The topic of diversity has been garnering lots of news coverage recently and is a top business imperative at Unilever. Both globally and locally, we have been working for several years to achieve greater gender-balance and a more inclusive culture, because fundamentally, we believe that diverse organizations perform better. And the facts bear this out: According to the McKinsey report Diversity Matters, companies that are racially and ethnically diverse are 35% more likely to have financial returns above their respective national industry medians, and companies with strong gender diversity are 15% more likely to outperform companies that do not.
I believe there are five fundamental benefits that come from creating a diverse team:
- Strengthens Your Teams
Building and fostering a diverse team is imperative for a company’s long-term growth. Unilever recognizes that value isn’t created when we put aside our differences, but when we channel our differences into positive business benefits. A breadth of experience and perspective is necessary for businesses to excel in an increasingly volatile, uncertain, complex and ambiguous (VUCA) world. By working with people with different backgrounds, experiences and work styles, we learn and get contrasting viewpoints that enhance our ability to deliver great products.
- Powers Creativity and Innovation
Diversity unlocks innovation and drives market growth by creating an environment where “outside the box” ideas are heard. It deepens the talent pool through varying perspectives to inspire breadth of thought, making teams creative powerhouses. A cross-section of talent enables you to see problems or opportunities through different. Diversity enables us to be constantly and productively challenging the status quo.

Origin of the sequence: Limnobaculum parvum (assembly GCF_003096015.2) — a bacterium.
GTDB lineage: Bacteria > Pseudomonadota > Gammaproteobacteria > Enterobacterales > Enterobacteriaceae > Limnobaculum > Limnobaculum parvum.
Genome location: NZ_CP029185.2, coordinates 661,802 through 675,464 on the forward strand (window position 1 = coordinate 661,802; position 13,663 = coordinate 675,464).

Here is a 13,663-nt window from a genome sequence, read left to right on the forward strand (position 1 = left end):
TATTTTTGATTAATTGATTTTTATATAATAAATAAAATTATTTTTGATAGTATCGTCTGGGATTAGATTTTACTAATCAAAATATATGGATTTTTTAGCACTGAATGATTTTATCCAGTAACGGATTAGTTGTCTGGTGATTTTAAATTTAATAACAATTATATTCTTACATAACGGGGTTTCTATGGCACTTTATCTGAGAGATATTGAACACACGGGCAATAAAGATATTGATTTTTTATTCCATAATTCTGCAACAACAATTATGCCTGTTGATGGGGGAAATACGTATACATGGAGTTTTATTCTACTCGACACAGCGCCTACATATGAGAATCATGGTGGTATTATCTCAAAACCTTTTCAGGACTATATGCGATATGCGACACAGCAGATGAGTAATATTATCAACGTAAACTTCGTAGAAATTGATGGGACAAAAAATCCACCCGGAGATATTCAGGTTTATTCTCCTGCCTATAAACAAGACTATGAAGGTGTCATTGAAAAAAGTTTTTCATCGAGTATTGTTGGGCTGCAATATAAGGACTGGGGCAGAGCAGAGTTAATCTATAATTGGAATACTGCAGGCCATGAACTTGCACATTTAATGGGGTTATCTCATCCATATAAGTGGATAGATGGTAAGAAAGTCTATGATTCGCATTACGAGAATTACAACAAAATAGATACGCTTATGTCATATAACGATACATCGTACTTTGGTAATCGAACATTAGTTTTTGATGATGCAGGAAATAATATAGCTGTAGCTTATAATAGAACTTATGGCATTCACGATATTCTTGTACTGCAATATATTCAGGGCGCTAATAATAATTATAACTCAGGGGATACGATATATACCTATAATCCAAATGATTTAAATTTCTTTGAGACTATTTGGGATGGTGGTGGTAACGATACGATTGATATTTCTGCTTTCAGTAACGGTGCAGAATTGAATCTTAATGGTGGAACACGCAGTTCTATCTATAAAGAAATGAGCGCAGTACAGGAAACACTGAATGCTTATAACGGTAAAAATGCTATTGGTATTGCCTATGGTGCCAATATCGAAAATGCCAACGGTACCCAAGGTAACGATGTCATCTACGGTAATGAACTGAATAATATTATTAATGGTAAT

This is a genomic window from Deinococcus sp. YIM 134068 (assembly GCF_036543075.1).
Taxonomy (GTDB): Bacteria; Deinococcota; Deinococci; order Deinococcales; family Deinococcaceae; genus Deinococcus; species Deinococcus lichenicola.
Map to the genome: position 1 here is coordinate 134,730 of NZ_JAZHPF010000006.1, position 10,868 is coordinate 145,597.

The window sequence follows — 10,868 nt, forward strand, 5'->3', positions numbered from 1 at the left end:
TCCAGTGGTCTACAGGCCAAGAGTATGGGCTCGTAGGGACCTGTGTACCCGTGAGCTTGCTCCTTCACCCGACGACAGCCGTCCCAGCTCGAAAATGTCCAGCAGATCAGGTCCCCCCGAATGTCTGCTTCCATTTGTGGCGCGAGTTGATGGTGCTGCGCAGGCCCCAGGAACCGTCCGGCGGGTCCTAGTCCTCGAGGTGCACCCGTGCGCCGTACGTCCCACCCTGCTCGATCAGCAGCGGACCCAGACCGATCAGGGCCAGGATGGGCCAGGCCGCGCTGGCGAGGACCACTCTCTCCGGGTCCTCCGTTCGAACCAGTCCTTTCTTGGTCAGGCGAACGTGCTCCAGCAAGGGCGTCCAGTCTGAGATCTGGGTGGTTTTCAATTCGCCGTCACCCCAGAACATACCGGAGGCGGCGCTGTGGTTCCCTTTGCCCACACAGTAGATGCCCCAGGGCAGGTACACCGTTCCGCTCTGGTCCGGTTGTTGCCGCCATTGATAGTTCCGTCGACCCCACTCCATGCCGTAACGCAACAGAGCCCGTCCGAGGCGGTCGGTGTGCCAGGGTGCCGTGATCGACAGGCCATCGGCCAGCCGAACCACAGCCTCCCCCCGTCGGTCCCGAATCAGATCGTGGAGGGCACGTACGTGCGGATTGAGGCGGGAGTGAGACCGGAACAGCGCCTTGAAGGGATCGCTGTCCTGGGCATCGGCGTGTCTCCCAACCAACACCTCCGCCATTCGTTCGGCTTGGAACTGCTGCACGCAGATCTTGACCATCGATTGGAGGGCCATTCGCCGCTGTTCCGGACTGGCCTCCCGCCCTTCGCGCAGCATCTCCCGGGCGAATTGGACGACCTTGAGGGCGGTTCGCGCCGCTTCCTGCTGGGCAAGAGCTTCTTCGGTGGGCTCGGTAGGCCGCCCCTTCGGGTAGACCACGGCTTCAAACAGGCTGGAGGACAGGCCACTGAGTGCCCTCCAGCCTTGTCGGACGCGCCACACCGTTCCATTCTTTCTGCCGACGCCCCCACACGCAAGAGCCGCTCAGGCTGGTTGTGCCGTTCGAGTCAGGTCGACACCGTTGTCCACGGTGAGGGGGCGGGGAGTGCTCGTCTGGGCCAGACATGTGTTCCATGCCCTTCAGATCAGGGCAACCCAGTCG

- Enables Global Thinking, Locally
Businesses with work-forces that mirror their markets are more likely to perform better and deliver long-term value to consumers. A culturally diverse team helps to represent both local and global mind-sets, and thus ensures that your product or service is relevant to your market, and appeals to a global audience.
Globally, more than 172,000 people representing 150 nationalities work for Unilever. In Northwest Arkansas, there are 100+ people with different backgrounds, rich in diversity and passion. The company has more than 400 brands and sells products in 190 countries that two billion people use every day. Therefore, diversity is vital in order to truly understand today’s complex consumer, and to create products that will resonate and perform at all levels and in all markets.
- Inspires Reverse Mentorship
Celebrating your differences will create energy for your team. I enjoy hearing people’s different backgrounds, how each individual journey creates different strengths for each person. You can create mentorships – allowing everyone on your team to teach and share how their background changes their views. As a leader, it’s a great challenge to create an environment where those differences flourish but its inspiring to see the outcome when done well.
- Encourages Diverse Story Telling
Diversity of people equals diversity of thought. Your personal story is what drives you to do what you do every day; a loss of a parent at an early age, a sibling coming out, a grandparent raising you because your mom had to work around the clock. These are the experiences that shape us as leaders. Sharing your personal story isn’t easy, especially when it’s deeply personal. But once you do share your story, it unlocks immediate trust with your teams. You will be viewed as a leader who rises above adversity, cares deeply about people, and allows others to share their stories as well.
I believe that Unilever’s long term ambition – to make sustainable living commonplace – will be achieved through passionate and diverse people looking to make a difference here in Northwest Arkansas and across the globe.
*Vice President Customer Development, Walmart & Sam’s Club – Unilever
*Title and company of the author reflect their position at the time article was written.
The opinions expressed here by guest bloggers are their own, not necessarily those of Stout Executive Search.